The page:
3. Kit Szanto says:

    The moon was spectacular, as you showed it – and I wish I could see the green which seemed to surround it in the camera. That sounds almost like the artist doing something amazing with the “real” thing.
    Loved, too, the photos of the Howes at work. Rose is quite something – impressive as anyone could be, and I am impressed! Darrell is too, but his work seemed more like the work some people I have known have done. I have not seen the work Rose does before.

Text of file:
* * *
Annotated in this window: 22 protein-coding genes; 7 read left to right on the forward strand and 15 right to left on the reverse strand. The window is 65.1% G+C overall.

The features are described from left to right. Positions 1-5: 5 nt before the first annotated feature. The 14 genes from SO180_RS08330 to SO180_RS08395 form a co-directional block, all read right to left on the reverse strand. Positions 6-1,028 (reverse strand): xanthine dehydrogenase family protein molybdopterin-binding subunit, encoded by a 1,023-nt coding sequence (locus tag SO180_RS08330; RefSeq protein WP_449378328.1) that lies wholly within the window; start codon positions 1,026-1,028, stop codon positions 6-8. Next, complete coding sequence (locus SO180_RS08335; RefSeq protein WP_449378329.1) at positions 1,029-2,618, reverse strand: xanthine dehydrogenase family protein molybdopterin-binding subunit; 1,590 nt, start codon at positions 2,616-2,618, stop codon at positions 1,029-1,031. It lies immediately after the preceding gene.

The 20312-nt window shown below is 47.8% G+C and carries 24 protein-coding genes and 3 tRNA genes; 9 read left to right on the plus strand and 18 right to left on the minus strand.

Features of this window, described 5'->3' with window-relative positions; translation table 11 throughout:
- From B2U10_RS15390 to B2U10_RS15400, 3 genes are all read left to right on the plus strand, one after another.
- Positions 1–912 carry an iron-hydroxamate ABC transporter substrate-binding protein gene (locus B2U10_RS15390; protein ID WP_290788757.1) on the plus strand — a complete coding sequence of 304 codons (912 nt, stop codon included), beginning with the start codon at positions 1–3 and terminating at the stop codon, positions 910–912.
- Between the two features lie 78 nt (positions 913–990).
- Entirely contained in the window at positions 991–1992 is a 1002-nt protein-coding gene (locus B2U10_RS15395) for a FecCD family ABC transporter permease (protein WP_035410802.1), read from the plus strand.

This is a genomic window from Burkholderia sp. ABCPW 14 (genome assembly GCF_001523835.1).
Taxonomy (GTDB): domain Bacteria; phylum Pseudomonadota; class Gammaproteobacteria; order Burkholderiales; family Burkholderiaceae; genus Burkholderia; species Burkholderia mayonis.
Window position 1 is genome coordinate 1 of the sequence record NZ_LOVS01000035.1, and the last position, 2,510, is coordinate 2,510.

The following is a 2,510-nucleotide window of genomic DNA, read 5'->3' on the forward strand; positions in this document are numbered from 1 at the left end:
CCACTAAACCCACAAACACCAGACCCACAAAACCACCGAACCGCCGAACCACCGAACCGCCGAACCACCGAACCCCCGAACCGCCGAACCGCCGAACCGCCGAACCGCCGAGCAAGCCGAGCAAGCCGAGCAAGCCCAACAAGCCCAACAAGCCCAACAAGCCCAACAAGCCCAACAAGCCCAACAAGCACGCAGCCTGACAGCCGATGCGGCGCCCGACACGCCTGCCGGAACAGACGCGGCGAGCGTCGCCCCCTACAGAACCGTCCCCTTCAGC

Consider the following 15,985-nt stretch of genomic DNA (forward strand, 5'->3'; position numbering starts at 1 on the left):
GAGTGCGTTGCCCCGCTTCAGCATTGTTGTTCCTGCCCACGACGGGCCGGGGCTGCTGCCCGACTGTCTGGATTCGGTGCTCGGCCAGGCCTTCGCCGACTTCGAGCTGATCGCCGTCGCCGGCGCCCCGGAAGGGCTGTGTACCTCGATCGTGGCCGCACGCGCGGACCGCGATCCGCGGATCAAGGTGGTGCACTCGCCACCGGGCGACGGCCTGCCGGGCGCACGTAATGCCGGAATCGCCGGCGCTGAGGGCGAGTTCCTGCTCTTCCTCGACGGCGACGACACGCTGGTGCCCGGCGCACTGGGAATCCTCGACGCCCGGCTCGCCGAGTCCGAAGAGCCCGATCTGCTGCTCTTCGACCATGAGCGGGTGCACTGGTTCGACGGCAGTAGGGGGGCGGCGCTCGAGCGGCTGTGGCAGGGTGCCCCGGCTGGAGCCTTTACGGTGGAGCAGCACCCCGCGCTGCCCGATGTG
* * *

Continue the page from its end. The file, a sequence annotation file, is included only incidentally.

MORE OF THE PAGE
Liked by 2 people

    • june says:

      I too had never watched the butcher process done by a professional, Kit, although my parents did some in the kitchen when I was quite young. I remember a lot of mess, and nothing professional looking at all. There is even a Pine Station story connected to at least one event, although I can’t be sure it isn’t apocryphal. And the moon was more spectacular to look at that to photograph, although I did sigh at my foolishness in deleting the odd moon shots with the green.